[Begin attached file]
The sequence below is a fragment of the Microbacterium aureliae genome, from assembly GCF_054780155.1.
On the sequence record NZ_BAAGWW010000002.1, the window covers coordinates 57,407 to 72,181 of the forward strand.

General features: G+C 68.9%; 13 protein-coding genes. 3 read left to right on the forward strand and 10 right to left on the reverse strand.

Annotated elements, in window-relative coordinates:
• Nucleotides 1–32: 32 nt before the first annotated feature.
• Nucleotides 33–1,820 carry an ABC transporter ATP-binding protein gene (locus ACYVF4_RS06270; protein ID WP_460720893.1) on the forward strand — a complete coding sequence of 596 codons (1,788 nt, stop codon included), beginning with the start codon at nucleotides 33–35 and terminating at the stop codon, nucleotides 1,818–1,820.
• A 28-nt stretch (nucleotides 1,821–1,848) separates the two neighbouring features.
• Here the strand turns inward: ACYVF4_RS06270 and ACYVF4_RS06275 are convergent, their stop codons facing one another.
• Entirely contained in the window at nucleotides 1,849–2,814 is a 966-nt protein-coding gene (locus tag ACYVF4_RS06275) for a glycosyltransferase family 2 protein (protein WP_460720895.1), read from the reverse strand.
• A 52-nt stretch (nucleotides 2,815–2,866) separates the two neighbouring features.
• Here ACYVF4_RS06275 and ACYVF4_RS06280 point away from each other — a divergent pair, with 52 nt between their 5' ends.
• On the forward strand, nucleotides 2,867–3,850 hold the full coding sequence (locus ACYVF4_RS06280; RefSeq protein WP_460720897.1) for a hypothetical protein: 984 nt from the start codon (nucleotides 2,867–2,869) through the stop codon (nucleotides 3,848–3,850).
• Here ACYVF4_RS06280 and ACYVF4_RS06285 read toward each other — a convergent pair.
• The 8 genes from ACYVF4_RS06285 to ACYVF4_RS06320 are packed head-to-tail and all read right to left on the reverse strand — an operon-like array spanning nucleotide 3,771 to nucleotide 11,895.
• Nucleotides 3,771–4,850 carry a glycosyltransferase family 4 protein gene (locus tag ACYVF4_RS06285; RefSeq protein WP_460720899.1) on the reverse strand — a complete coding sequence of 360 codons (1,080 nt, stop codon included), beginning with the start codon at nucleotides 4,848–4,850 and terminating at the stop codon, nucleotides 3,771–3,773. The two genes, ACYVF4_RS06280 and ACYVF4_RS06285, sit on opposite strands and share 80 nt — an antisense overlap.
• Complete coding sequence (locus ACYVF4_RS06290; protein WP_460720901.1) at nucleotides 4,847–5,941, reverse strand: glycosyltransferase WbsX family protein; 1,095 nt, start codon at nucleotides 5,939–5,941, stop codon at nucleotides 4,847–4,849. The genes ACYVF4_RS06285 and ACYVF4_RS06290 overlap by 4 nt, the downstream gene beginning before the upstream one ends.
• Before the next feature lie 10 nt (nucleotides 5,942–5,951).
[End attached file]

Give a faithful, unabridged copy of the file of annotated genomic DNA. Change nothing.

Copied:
The sequence below is a fragment of the Microbacterium aureliae genome, from assembly GCF_054780155.1.
On the sequence record NZ_BAAGWW010000002.1, the window covers coordinates 57,407 to 72,181 of the forward strand.

General features: G+C 68.9%; 13 protein-coding genes. 3 read left to right on the forward strand and 10 right to left on the reverse strand.

Annotated elements, in window-relative coordinates:
• Nucleotides 1–32: 32 nt before the first annotated feature.
• Nucleotides 33–1,820 carry an ABC transporter ATP-binding protein gene (locus ACYVF4_RS06270; protein ID WP_460720893.1) on the forward strand — a complete coding sequence of 596 codons (1,788 nt, stop codon included), beginning with the start codon at nucleotides 33–35 and terminating at the stop codon, nucleotides 1,818–1,820.
• A 28-nt stretch (nucleotides 1,821–1,848) separates the two neighbouring features.
• Here the strand turns inward: ACYVF4_RS06270 and ACYVF4_RS06275 are convergent, their stop codons facing one another.
• Entirely contained in the window at nucleotides 1,849–2,814 is a 966-nt protein-coding gene (locus tag ACYVF4_RS06275) for a glycosyltransferase family 2 protein (protein WP_460720895.1), read from the reverse strand.
• A 52-nt stretch (nucleotides 2,815–2,866) separates the two neighbouring features.
• Here ACYVF4_RS06275 and ACYVF4_RS06280 point away from each other — a divergent pair, with 52 nt between their 5' ends.
• On the forward strand, nucleotides 2,867–3,850 hold the full coding sequence (locus ACYVF4_RS06280; RefSeq protein WP_460720897.1) for a hypothetical protein: 984 nt from the start codon (nucleotides 2,867–2,869) through the stop codon (nucleotides 3,848–3,850).
• Here ACYVF4_RS06280 and ACYVF4_RS06285 read toward each other — a convergent pair.
• The 8 genes from ACYVF4_RS06285 to ACYVF4_RS06320 are packed head-to-tail and all read right to left on the reverse strand — an operon-like array spanning nucleotide 3,771 to nucleotide 11,895.
• Nucleotides 3,771–4,850 carry a glycosyltransferase family 4 protein gene (locus tag ACYVF4_RS06285; RefSeq protein WP_460720899.1) on the reverse strand — a complete coding sequence of 360 codons (1,080 nt, stop codon included), beginning with the start codon at nucleotides 4,848–4,850 and terminating at the stop codon, nucleotides 3,771–3,773. The two genes, ACYVF4_RS06280 and ACYVF4_RS06285, sit on opposite strands and share 80 nt — an antisense overlap.
• Complete coding sequence (locus ACYVF4_RS06290; protein WP_460720901.1) at nucleotides 4,847–5,941, reverse strand: glycosyltransferase WbsX family protein; 1,095 nt, start codon at nucleotides 5,939–5,941, stop codon at nucleotides 4,847–4,849. The genes ACYVF4_RS06285 and ACYVF4_RS06290 overlap by 4 nt, the downstream gene beginning before the upstream one ends.
• Before the next feature lie 10 nt (nucleotides 5,942–5,951).